Are budget cuts the best way to fix troubled agencies?

Washington's ticker tape of controversy has wrapped around several agencies and departments. Republicans in Congress would fix things by cutting their budgets. ...

Washington’s ticker tape of controversy has wrapped around several agencies and departments. Republicans in Congress would fix things by cutting their budgets. But is that the best way to cause reform? Not according to the guest of Federal Drive with Tom Temin, former American University Professor Bob Tobias.

Interview Transcripts: 

Tom Temin And Bob, you’re concerned about what seems to be happening around two agencies, in particular, the IRS and the Office of Personnel Management. The IRS is having its tintinnabulation on Capitol Hill these days. But let’s talk about the idea of separating what you want for policy with budgeting just to make sure things operate properly.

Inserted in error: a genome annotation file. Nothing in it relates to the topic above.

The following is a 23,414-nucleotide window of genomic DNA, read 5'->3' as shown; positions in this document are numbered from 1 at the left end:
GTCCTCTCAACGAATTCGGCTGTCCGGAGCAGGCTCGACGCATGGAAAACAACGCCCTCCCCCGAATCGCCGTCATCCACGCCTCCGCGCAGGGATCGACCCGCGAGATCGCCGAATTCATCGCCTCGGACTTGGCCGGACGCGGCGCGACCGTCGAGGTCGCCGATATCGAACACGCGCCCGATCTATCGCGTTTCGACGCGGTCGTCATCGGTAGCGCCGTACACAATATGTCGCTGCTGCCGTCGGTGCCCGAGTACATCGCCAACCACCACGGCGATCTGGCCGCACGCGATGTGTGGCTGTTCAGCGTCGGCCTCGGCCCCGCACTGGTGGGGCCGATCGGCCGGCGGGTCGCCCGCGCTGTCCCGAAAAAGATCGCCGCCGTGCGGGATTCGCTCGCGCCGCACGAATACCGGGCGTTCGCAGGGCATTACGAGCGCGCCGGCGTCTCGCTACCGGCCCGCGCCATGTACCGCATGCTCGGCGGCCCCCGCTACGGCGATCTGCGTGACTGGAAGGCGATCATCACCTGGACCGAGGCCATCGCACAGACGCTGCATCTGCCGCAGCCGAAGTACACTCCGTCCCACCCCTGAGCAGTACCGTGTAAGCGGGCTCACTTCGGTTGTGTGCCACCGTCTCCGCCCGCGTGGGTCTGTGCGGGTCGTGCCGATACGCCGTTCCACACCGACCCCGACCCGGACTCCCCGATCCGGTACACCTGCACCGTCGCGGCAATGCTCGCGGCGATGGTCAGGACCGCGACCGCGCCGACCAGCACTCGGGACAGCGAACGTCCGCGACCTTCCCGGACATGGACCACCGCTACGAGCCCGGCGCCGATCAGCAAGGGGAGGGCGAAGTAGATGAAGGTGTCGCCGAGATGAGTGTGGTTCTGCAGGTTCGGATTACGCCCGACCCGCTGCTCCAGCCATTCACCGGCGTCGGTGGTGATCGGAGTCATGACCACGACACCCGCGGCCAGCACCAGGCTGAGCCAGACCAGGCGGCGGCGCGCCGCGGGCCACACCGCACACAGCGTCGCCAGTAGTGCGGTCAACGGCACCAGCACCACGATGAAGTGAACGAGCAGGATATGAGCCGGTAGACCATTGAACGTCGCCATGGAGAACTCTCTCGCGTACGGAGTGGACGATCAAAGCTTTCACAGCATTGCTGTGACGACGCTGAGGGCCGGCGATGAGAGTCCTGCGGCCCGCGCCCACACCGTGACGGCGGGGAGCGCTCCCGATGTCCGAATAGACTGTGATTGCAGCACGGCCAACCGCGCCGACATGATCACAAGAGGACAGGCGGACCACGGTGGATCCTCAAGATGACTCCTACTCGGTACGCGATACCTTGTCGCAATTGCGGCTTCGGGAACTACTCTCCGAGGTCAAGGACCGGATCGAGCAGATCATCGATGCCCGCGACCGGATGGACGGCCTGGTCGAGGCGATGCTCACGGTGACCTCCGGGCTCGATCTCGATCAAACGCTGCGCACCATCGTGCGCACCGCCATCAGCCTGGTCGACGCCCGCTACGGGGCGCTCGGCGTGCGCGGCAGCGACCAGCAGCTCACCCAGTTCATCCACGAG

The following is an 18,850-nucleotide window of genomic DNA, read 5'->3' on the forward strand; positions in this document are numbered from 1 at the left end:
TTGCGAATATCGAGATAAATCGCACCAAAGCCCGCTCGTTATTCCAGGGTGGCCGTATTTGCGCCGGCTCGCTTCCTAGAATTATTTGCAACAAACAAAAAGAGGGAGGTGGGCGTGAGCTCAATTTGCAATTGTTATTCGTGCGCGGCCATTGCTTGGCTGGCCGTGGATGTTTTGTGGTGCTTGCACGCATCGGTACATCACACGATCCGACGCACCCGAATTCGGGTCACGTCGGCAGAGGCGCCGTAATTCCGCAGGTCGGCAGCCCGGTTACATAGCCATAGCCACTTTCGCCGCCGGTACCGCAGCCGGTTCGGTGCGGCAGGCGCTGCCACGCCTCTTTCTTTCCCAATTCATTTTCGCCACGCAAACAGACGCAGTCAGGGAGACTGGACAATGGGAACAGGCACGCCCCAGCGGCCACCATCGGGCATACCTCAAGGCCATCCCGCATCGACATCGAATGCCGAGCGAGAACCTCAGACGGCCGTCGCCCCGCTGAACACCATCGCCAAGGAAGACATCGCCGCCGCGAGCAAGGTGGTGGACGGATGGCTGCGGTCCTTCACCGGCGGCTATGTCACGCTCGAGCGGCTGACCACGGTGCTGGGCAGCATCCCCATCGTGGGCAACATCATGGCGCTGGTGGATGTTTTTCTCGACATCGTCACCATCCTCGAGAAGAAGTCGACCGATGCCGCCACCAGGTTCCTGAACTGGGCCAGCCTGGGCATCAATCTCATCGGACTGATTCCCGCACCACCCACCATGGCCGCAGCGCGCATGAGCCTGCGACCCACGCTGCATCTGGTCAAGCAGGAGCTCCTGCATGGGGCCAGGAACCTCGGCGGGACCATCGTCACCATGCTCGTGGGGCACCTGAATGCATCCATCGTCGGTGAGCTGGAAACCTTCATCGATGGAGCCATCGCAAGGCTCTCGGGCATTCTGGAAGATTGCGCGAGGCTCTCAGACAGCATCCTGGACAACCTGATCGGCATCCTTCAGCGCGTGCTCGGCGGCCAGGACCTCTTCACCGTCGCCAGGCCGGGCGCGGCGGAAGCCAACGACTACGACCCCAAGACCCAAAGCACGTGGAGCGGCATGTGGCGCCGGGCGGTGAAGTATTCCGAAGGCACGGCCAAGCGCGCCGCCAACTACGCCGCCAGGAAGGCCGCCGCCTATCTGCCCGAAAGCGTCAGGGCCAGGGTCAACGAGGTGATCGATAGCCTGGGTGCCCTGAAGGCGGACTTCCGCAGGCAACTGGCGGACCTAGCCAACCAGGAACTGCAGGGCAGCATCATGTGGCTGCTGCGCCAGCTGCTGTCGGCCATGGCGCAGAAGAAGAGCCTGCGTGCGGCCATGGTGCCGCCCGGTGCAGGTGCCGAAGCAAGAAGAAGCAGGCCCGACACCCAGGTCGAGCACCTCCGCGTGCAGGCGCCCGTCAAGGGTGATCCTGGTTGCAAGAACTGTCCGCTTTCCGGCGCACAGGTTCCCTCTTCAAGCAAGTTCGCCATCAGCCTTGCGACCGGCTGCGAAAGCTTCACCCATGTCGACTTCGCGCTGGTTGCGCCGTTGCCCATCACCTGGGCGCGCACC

Bob Tobias Yeah, Tom we’re once again in the midst of federal employee anxiety over whether federal agencies in general, but particularly the IRS and OPM will have their budgets slashed for 2024. And in the case of the IRS, the House seeks to rescind 67 billion of the 80 billion it allocated just last year, and it allocated this money to increased taxpayer assistance. So when taxpayers call, they can get accurate information and file properly, and to increase audits of corporations and individuals making more than $400,000 a year. So a recent study found the IRS is doing just great in getting $12 return for every dollar the taxpayer spends. And in the case of OPM, its budget is going to be slashed, notwithstanding its effort to reduce retirement application backlogs and to make it easier to apply for jobs in the federal government. And in the case of OPM, it’s backlogs are at the lowest level it’s been in many, many years. So it’s doing well also. But once again, agency employees who’ve been doing great work based on any objective measure and should be celebrating their success, fear job loss and shutdowns. Now, if they were in the private sector, they’d be thinking about bonuses, not shutdowns. So it’s just standing performance on its head, punishing good performance. It’s easy to think the effort will fail in the Senate, and federal employees should just ignore the House. And while it’s true, I think that most of the extreme cuts may fail in the Senate when the House and Senate need to reconcile their differences because ultimately they’ll have to negotiate a settlement. But it’s also true the Senate will have to give up something to reach agreement. So that’s something, once again, if given up, will have nothing to do with agency efficiency, effectiveness or mission accomplishment. In the budget process, agencies and federal employees should be evaluated on how well they perform their task and fund it based on their performance. Not punished with fewer funds for good performance. They should not have to worry when they do well.